Saturday, April 14, 2018

Ready Player One: Game On, Dudes!

Are you looking for the perfect movie to take you away and forget about this crazy world? If so, Ready Player One may be the movie for you, especially if you happen to be a gamer.

As a standalone movie, it holds its own. The CGI is beyond amazing. The action sequences are fun. The 70s/80s/90s references are all cool. And it depicts something that could actually happen in the near future.

Wade Watts is a money-poor gamer living in the stacks -- future slums where trailers are stacked on top of each other. Despite his lack of resources, Wade joins the search for the ultimate easter egg, one that would give the winner full control of the ever-popular OASIS virtual world, worth a gazillion dollars. Along the way, he'll have to fight the affluent corporation IOI and their sixers. They have the money, but Wade has his passion.

I would strongly advise watching this movie while still in theaters so you can get the full effect. I must admit there were times I felt I was part of the movie and had to remind myself I was just watching.

My only complaints about the movie are nerdy in nature. For starters, I don't think the music fit as well as it could have. Silvestri seemed to be channeling a John Williams vibe, but not as well. For example, the incidental music at the start of the car chase wasn't exciting enough. Most of the 80's/90's song cues were cool, but even some of those choices seemed weak, especially the opening song.

If John Williams were scoring this, he would have hidden a Willy Wonka cue, much like "When You Wish Upon a Star" hidden in Close Encounters, but I didn't catch anything. (Yes, I know "Come With Me" is in a trailer, but that's not hidden, and I don't think Silvestri arranged it.)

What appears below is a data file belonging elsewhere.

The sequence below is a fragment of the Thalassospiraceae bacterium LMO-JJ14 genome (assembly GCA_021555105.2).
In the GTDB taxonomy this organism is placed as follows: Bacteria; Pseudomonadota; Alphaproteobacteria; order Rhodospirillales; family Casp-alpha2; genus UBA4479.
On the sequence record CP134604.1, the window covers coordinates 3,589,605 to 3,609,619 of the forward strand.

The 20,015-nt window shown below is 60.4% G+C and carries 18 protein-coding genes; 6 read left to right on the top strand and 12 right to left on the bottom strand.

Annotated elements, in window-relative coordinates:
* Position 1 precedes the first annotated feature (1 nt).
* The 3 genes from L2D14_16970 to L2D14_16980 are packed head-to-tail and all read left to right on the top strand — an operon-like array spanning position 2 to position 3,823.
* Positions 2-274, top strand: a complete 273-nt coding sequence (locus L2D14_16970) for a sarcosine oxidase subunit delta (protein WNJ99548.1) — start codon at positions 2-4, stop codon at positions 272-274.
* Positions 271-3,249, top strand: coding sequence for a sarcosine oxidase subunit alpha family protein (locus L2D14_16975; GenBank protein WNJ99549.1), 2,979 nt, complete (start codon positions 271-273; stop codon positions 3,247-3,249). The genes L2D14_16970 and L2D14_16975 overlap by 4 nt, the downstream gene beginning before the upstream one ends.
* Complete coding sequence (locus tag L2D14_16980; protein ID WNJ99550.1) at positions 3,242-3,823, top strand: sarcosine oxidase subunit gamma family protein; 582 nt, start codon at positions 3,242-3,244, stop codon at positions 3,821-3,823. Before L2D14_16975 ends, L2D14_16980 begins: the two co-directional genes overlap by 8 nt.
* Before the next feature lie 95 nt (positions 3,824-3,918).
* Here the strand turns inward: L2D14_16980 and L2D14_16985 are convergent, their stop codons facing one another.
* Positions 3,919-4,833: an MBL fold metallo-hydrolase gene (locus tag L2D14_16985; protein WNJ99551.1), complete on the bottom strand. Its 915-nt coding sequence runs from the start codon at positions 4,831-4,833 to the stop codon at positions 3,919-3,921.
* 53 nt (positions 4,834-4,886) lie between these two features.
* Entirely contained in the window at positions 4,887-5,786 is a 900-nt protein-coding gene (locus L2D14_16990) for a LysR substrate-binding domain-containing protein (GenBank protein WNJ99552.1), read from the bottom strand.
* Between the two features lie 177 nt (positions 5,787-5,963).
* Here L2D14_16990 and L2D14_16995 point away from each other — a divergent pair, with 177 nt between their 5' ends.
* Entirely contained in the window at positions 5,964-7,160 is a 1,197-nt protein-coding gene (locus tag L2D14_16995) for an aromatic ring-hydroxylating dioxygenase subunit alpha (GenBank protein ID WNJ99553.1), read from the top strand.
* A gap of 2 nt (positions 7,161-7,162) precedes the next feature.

Those who have read the book may find some parts annoying. I believe the movie adequately captures the most important parts of the books, but the three tests are so "easy" that most any nerd could have figured them out in real life. The tests in the book are much more nuanced and intelligent.

Also, Wade has much more character development in the book. For example, he already has most of his cool gear at the beginning of the movie -- so he's not nearly as poor. Then again, Spielberg is really good at creating empty main characters -- think Indiana Jones. This can be both good and bad. Bad because the character comes across as shallow, and their motives can be confusing. Good because the shallowness allows for the watchers to more easily insert themselves into the main character.

Either way, I didn't notice much of this until after the movie was over and I started analyzing.

I watched it in 3D IMAX. I generally choose not to watch such movies not shot in 3D (and I am disappointed Spielberg chose not to go this way in the real-life shots), but as most of the movie occurs inside the virtual world, which is by nature "shot" in 3D, I figured it was worth a shot. I'm not sure how much it added, but wearing the glasses was kind of like wearing VR glasses -- so maybe that helped with the feeling of being inside the movie.

Go have some fun. Catch this movie.

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